A Battle Creek food and beverage consulting firm has acquired a research and development team in Brooklyn that it hopes will expand its East Coast foothold and bring new ideas to Michigan.
Jeff Grogg, managing partner at Battle Creek-based JPG Resources, earlier this month signed a deal to acquire the five-person R&D division of Boston-based food and beverage sales agency Rodeo CPG from its founder and CEO Zachary DeAngelo, according to a press release.
Terms of the deal were not disclosed.
The R&D team, which consists of four product developers and a marketing strategist, has a lab and office in Brooklyn, New York, that JPG Resources will assume the lease on and continue to operate with the existing team in place, led by its Chief Innovation Officer Robin Puskas, Grogg told Crain’s.
DeAngelo said in the release he wanted to spin off Rodeo’s R&D division to focus on building a tech-enabled sales management platform for the industry. He was not immediately available for an interview.
“Throughout our time building brands and helping fellow entrepreneurs do the same, we have always wanted to improve the process of selling into retail by leveraging technology,” he said in the release. “This next chapter will take us to new heights.”
A friend of DeAngelo’s for years before this, Grogg said the acquisition was a logical move for JPG Resources, which helps commercialize food and beverage startups and develop and launch products for established companies worth billions of dollars from its lab and headquarters in Battle Creek. It also has a satellite office in Chicago.
Grogg worked for large brands such as King Arthur Baking Company and Kashi before founding Battle Creek-based contract manufacturer SnackWerks in 2016, where he still serves as president. He founded JPG in 2009 to share his industry knowledge with other companies, and it’s now got a team of 65 food veterans who have helped launch or grow 150 brands.
He said this acquisition gives JPG access to Rodeo's existing East Coast client base, which will bring its current client portfolio up to 120 brands.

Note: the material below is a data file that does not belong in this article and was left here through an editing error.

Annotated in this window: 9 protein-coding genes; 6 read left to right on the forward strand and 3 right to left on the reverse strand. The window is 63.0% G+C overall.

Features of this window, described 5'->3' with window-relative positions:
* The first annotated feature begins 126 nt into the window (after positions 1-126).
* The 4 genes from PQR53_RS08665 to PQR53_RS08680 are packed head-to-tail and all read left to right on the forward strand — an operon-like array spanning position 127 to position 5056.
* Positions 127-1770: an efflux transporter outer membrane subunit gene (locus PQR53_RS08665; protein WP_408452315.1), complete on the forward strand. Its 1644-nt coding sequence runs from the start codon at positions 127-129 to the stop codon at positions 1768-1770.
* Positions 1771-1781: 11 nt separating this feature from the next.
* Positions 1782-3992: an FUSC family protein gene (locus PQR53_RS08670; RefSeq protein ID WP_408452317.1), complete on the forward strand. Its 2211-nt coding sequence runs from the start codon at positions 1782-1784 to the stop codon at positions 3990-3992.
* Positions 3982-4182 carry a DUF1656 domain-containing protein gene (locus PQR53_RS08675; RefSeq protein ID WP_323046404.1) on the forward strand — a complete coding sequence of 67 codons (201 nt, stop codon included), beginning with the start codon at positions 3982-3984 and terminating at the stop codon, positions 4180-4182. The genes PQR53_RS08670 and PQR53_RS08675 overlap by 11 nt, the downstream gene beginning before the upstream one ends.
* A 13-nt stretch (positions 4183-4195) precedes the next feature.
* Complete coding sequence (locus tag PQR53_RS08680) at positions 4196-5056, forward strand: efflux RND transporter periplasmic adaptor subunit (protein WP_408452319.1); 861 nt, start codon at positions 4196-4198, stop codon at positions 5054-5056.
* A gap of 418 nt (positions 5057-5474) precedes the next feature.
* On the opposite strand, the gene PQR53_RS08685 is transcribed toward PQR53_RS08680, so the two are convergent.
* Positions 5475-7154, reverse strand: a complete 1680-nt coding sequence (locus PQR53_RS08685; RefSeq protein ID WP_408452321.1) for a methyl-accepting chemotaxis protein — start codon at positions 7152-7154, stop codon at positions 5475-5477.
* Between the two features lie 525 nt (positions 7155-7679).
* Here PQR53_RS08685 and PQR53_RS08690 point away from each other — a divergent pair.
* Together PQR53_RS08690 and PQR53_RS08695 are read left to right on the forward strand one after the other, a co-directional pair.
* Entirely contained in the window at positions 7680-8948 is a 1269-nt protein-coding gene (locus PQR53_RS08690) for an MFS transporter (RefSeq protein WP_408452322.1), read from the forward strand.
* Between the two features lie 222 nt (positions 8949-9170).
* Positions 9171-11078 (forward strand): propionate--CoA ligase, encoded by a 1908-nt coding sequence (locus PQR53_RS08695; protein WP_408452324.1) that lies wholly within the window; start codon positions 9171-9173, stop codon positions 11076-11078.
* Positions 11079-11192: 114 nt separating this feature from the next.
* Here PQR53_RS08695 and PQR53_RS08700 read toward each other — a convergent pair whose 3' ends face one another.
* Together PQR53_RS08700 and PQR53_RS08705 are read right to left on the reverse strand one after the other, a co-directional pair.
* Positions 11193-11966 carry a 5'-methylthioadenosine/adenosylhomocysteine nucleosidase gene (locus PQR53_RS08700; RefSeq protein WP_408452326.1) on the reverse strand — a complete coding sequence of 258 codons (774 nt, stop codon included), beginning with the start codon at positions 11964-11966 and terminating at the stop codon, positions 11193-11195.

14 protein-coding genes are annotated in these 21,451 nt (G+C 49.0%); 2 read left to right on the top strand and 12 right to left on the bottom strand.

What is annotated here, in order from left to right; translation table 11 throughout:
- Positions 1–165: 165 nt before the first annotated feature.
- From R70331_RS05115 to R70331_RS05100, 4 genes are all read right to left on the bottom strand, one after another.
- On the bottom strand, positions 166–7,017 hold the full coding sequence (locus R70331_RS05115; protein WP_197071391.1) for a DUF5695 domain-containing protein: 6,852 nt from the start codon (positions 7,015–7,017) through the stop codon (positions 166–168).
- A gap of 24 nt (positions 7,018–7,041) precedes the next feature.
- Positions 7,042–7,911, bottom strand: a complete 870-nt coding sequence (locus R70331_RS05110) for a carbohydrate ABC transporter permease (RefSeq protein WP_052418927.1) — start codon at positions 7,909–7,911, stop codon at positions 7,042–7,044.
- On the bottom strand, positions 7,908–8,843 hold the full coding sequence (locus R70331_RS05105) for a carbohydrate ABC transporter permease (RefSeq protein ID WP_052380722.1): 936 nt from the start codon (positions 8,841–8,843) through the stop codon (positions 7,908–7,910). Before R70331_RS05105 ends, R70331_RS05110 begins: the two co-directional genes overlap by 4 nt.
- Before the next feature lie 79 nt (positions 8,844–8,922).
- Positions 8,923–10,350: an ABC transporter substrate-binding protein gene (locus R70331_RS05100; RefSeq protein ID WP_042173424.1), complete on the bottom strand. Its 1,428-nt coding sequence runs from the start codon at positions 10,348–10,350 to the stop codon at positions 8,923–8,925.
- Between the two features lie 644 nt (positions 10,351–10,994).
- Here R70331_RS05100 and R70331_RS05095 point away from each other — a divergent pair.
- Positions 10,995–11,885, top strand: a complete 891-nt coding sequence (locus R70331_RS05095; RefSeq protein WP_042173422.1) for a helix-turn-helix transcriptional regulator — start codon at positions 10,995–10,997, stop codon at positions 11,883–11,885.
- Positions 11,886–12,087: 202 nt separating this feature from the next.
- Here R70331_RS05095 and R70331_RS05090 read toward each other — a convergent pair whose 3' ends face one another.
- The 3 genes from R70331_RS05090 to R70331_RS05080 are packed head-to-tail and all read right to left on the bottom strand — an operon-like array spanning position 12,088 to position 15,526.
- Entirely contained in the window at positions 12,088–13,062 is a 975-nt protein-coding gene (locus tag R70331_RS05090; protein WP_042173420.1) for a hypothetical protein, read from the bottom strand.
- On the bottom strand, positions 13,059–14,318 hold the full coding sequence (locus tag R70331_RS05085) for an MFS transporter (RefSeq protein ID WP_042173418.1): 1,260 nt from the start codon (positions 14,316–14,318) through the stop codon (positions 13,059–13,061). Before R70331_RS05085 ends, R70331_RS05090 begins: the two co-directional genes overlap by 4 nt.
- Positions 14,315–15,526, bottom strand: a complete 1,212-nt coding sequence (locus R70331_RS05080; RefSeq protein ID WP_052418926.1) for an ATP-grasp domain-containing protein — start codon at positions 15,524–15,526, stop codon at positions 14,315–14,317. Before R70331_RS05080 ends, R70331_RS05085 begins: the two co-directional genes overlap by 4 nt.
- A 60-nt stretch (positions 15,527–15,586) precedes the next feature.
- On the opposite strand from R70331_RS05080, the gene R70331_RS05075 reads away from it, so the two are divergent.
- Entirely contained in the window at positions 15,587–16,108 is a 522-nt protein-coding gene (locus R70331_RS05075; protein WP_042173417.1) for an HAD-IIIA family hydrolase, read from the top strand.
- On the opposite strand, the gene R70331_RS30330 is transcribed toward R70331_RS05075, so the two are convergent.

JPG has nondisclosure agreements in place with most of its clients, but Grogg said his team has worked with Caulipower, Van’s and Health Warrior. The company website also lists Kellogg’s, Nestle and KraftHeinz as clients. Grogg did not disclose any of Rodeo’s clients but said the R&D team tends to focus on the culinary space rather than consumer packaged goods.
Grogg said the acquisition also will help JPG Resources reestablish its foothold in the New York food and beverage innovation scene after the WeWork Food Labs program in which JPG had participated since 2020 shut down last June.
“We were in the WeWork Food Labs, and that was kind of the hub of the food industry in New York, or it was becoming that, and then when COVID hit, and WeWork fell apart, we still had an office, but there wasn’t any kind of activity there. So, reestablishing a physical site for us in the city, as well as taking on a team to grow with, both of those make sense to us.”
Although the acquisition of this R&D team will not have immediate impacts on JPG’s Battle Creek-area clients, Grogg said it will connect JPG’s Michigan product development activities to “the most diverse food scene in the country,” which usually is a few years ahead of the Midwest in terms of food innovation.
“If you want to have inspiration about what the next wave of foods is going to look like, and what the next food trends are going to be — how people are going to eat in Michigan in a few years — you’re going to look to Brooklyn, and to Queens,” he said. “… We see utilizing this office to amplify what we can do in inspiration and creativity. They’re really digging deeper into why companies create the foods they create, and not just the actual act of doing the creation.
“Part of why we are compelled by this acquisition is it gives us an anchor point in one of the most progressive food chains in the world.”
JPG’s move to bring East Coast ideas to Michigan comes as the firm is also helping to launch the Future Food Accelerator in Battle Creek in partnership with Battle Creek Unlimited and other groups.
“We’re excited about it. It’s a lot of work and a long time coming to reestablish Battle Creek as not just the Cereal City, but a place where food innovation happens. … The vision is to reestablish not being centered so much on companies that are 100-plus-years-old, but being centered on developing ... what could be the next Kellogg (and) Post type of companies.”
Battle Creek Unlimited is currently working to hire three individuals to staff the accelerator and plans to launch the initiative within the next three months.
From Crain’s Detroit Business.
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